How To Ensure You Can Afford The High Cost Of Assisted Living
Getting older isn't for sissies. Make sure you're ready.
As my 96-year-old grandmother likes to say, “getting old isn’t for sissies.” It’s tedious, often painful and very expensive. In fact, it’s incredibly expensive—in 2014, the national median monthly rate for a one-bedroom in an assisted living facility was $3,500, according to the 2014 Cost of Care Survey released in April by Genworth Financial Inc. of Richmond, Virginia. If you do the math, that’s $42,000 a year, and the costs have only been rising.
Plan For The Future
“At the end of the day, your options for paying for long-term care in this country are two: You pay (completely) out of pocket or you pay out of pocket until you get to the point where you impoverish yourself and then go on Medicaid,” David Kyllo, executive director of the National Center for Assisted Living, or NCAL, in Washington, D.C., told the finance website Bankrate.
This means that, one way or another, you’re going to have to save up.
Don’t wait until the last minute to think about these things. Although it might seem depressing, it’s just like writing a will or any other late-life planning. If you know what you want, start setting aside money now.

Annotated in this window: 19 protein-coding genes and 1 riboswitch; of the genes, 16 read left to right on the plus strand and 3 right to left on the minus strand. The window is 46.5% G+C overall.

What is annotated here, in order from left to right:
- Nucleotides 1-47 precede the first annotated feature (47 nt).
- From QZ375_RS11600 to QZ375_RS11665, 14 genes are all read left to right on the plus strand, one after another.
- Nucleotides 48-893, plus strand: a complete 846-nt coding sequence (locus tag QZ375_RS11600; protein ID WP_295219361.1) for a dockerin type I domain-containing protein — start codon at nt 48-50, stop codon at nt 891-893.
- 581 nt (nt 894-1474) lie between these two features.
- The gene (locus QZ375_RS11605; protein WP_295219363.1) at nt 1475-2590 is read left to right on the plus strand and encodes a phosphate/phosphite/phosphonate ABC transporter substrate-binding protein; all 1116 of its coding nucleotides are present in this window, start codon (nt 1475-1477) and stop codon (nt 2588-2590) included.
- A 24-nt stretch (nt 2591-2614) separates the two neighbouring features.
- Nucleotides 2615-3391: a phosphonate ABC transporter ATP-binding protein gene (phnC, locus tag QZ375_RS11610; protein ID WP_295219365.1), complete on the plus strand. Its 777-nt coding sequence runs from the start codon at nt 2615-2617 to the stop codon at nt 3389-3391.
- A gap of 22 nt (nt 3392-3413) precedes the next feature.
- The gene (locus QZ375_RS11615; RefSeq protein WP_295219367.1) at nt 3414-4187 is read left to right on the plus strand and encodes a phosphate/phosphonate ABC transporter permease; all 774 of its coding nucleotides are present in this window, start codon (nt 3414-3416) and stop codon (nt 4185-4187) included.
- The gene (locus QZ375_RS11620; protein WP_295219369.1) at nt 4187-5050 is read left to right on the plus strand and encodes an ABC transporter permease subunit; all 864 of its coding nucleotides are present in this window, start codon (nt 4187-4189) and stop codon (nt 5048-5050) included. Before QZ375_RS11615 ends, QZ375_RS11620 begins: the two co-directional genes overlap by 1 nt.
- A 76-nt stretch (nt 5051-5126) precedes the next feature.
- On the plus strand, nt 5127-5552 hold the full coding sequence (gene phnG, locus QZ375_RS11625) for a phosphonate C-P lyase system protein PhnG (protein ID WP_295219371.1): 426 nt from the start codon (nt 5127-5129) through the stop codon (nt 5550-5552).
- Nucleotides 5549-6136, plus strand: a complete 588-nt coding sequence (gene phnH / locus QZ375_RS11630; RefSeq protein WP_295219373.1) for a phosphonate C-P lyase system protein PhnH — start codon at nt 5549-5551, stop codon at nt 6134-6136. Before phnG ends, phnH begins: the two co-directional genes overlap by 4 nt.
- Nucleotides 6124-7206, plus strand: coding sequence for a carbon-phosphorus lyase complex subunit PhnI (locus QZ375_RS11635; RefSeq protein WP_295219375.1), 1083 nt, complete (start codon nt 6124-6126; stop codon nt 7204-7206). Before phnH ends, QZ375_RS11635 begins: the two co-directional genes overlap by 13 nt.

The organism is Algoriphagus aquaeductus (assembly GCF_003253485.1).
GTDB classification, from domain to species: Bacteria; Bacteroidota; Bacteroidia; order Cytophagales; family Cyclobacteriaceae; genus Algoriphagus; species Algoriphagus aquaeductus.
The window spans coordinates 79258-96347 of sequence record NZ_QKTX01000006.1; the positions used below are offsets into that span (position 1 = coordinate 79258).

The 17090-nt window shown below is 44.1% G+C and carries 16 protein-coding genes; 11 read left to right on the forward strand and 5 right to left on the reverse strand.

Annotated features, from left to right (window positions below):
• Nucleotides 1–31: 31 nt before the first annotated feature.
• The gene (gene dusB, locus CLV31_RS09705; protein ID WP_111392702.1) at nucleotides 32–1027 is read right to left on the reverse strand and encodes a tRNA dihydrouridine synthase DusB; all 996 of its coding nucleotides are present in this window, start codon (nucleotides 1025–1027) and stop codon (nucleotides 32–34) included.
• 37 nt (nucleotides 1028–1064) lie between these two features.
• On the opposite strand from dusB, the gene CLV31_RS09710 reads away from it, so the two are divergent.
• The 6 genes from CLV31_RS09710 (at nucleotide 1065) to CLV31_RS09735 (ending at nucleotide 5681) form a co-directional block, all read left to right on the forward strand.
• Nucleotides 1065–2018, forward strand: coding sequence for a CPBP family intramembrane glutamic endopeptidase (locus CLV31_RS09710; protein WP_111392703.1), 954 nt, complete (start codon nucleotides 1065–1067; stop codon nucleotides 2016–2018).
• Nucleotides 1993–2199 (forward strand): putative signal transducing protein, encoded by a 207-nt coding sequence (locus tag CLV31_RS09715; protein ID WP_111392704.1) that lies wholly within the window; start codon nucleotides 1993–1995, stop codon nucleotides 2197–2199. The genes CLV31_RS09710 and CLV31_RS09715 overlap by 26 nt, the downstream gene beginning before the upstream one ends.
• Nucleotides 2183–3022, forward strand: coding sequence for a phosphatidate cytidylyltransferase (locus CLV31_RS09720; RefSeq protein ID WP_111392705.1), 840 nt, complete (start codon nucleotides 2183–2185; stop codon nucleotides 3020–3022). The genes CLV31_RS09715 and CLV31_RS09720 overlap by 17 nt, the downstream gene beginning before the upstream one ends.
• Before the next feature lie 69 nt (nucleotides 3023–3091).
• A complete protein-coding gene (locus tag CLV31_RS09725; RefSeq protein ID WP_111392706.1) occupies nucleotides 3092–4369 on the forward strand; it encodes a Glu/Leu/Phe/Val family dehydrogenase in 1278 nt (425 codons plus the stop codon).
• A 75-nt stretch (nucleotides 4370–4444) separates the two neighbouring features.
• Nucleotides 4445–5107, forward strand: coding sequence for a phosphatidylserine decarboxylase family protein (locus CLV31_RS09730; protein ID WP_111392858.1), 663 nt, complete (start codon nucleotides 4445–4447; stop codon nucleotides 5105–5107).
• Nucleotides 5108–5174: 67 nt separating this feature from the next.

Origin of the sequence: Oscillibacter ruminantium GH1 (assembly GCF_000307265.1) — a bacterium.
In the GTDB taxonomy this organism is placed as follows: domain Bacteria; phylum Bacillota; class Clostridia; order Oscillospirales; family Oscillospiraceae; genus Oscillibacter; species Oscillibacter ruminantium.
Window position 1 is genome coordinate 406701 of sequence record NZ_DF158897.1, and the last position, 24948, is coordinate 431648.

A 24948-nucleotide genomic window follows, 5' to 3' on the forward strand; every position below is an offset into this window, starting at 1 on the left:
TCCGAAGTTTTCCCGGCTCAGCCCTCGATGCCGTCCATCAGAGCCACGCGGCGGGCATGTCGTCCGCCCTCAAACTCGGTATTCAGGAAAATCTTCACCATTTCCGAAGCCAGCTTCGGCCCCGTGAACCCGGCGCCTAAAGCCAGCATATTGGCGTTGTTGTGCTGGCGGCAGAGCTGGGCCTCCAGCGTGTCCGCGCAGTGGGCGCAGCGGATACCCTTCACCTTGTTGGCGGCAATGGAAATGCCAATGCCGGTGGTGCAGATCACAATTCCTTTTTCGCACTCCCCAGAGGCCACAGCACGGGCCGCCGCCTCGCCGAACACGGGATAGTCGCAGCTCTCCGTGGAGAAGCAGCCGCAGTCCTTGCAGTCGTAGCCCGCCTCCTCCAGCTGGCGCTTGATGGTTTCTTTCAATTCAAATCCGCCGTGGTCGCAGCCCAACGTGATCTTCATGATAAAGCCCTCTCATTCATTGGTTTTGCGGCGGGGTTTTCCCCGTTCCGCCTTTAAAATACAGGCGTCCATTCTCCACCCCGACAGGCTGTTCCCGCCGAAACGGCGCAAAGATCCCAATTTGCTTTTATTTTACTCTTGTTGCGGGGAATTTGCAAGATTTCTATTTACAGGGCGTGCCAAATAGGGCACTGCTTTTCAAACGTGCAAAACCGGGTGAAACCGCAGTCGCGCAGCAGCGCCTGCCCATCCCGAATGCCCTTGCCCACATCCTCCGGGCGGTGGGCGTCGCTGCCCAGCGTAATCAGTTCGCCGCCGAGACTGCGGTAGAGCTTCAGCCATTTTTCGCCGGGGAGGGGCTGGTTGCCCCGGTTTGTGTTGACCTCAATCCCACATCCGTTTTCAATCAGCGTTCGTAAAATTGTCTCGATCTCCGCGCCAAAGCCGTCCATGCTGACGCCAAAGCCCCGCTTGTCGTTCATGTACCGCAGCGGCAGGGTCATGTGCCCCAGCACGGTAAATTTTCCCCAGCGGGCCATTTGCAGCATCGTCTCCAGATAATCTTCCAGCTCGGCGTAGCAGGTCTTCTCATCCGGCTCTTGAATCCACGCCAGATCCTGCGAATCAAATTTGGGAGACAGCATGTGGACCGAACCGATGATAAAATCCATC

You also might want to look into long-term care insurance that can help bridge the gap between Medicaid and paying out of pocket.
Research Your Options
There are plenty of websites out there specifically tailored to help people navigate the confusing world of senior care. The Resource Locator Tool is an online tool that can help your family find the right assistance program. It’s free to use, and all you have to do is fill out a simple form that will help find the provider best suited to your family’s needs.
You can also turn to your state’s senior care-related Social Services. These resource centers can help you find senior living programs you might be eligible for based on financial status.
Alternatively, there are also resident service coordinators who work in assisted living communities. Their whole job is to help people find good options for their specific finances.
Consider A Loan
There are loans that exist specifically to help seniors deal with the immediate costs of assisted living. These bridge loans allow multiple co-contributors to contribute to the shared cost of elder care.
“It’s an interest-only loan that pays the assisted living facility until the house sells,” says Barbara Steinberg, founder and managing member of BLS Eldercare Financial Solutions in Livingston, New Jersey.
Steinberg often recommends these kinds of loans when a senior’s situation is too dire to wait until their house sells or the family can pull together some more funds.
Whichever option you choose, it’s worth it to start thinking about these things sooner rather than later, so you’re not scrambling when the time comes.